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Friday, May 22, 2015

Sports Illustrated and ALS as Inspiration

In journalism, the weakest writers in my opinion can be sports reporters. The back page of tabloids are dedicated to sports and are too often filled with poorly written articles devoid of substance. There are no Red Smiths active today. Smith was one of the most widely read sports reporters for fifty years and won a Pulitzer prize for distinguished commentary in 1976. Fast forward to the present and I often cringe when I read mainstream journalism dedicated to sports. I read a particularly bad article in Sports Illustrated by Jeff Bradely. He wrote “Super Bowl Winning Ravens LB O.J. Brigance  Embraces his ALS Fight”. I knew the article would be bad after reading the title. The military metaphor sets up an unhealthy dichotomy that Susan Sontag wrote about long ago in Illness as a Metaphor. Those that win their “battle” with cancer are heroes. They are lauded as survivors. Those that are defeated by cancer are losers. They were not strong enough to win. They are weak. They did no try hard enough. They should have found an obscure cure because that is what winners do.  Obviously Mr. Bradely has not read Sontag’s work.

It is apparent Bradley has accepted the idea that anyone with ALS that is on a vent and works is a person to be lauded. Bradely wrote: its not often that Brigance, a Super Bowl winning linebacker for the Baltimore Ravens who was diagnosed with ALS, isn’t smiling. Even as he’s lost the ability to walk and speak over the last eight years, Brigance, 45, seems to have never stopped smiling. He shows up to work five days a week as the Ravens senior advisor for player engagement, showing all those around him what it means to push on”.

Even for sports reporting this is over the top. Contrast this Super Crip like existence with a man who has a typical body. How many men 45 years old are applauded for showing up to work five days a week. Oh, how inspirational! Better yet, Brigance is smiling all the time! Oh my, be still my heart. A crippled man is happy, works hard and is married. This sounds pretty ordinary to me.

Another smiling passage from Bradely:

“Brigane’s courage is on display a the Ravens complex each day he shows up to work. For as much as ALS has taken away from the man who made the very first tackle in Super Bowl XXXV—a blow out win over the Giants Brigance seems to never stop smiling. Ray Lewis, the Ravens former defensive leader and a man who took pride in his ability to motivate others, did not shy away from using Brigance as an example of extreme mental toughness.”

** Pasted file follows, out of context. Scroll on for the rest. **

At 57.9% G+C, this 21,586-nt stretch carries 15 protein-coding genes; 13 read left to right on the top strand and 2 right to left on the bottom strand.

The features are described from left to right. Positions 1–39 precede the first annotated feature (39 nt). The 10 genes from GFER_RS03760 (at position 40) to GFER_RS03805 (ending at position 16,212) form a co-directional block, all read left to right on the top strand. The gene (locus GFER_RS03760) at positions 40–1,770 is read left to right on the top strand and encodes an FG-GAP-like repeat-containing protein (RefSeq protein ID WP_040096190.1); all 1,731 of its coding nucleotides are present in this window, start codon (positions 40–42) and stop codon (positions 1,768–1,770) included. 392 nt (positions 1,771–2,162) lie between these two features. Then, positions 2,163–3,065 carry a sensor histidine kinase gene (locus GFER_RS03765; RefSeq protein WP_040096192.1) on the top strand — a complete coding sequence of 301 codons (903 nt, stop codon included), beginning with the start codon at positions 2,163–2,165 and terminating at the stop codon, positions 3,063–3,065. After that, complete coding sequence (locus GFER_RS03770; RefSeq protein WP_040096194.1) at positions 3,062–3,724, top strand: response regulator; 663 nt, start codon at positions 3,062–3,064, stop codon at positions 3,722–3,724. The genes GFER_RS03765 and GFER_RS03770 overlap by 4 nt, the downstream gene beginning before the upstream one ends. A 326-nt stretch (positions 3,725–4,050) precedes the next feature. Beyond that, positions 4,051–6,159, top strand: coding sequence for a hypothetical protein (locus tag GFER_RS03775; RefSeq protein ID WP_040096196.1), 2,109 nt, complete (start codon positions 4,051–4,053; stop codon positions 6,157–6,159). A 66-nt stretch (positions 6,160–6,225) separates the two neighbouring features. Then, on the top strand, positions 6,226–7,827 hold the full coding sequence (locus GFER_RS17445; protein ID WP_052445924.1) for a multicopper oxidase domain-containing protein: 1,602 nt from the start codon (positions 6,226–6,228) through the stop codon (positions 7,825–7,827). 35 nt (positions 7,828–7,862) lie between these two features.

Again, would a bipedal man be characterized as having “extreme mental toughness” for simply working? Not a chance. It would be a demeaning characterization. Yet it is okay to give praise to a person with a disability who is doing the ordinary. Brigance is also modest. “In his typical self-effacing way, Brigance downplays the role he plays with the Raven”. No article is complete about a man with a disability until he is deemed inspirational. In Ghandi like fashion Brigance dismisses his inspirational existence and states that it is his wife of 22 years who is inspirational.

Please do not take my words as criticism of Brigance. He is an ordinary man who happens to have ALS.  An ALS diagnosis is devastating because most people die within two to five years. Brigance is luckily an exception  though I am sure he does not feel lucky. He appears to be well aware that he has profound advantages over others with ALS. Brigance is quoted as stating:

My first realization was the platform I had been given as a professional athlete could be very advantageous to raising awareness about ALS. Secondly, I discovered the exorbitant costs to live with ALS, even if one would choose to take life prolonging measures, such as going on a ventilator. That is when we decided to raise money to help PALS (people living with ALS) and their families to purchase the durable equipment and services to help with day to day living with ALS. We have awarded communication devices, wheelchairs, home generators, built ramps and provided home nursing care. All with the purpose of helping PALS have the very best quality of life possible. I am very proud of what we have accomplished, however there are so many others who need help. That is why we will continue to seek support from everybody we can touch to address the need.


This is where I get frustrated. Bradely’s article appeared in Sports Illustrated—a magazine that is widely known and respected. Yet he does not in any way delve into the inequalities in accessing the required medical equipment that makes life possible with ALS. Why do people go into deep debt, especially after they start using a vent? Are those without financial resources given the same options as those privileged such as Brigance? I doubt it. More to the point, why does health insurance not cover all the medical needs of those with ALS and a host of other degenerative neurological conditions. I commend Brigance for his level of awareness and dedication to helping others with ALS.  I merely wish more people would ask the basic question why.  Why do people with severe disabilities go into debt? Even more sobering, do some people with ALS choose to die and not go on a vent because they will be an economic burden on the family.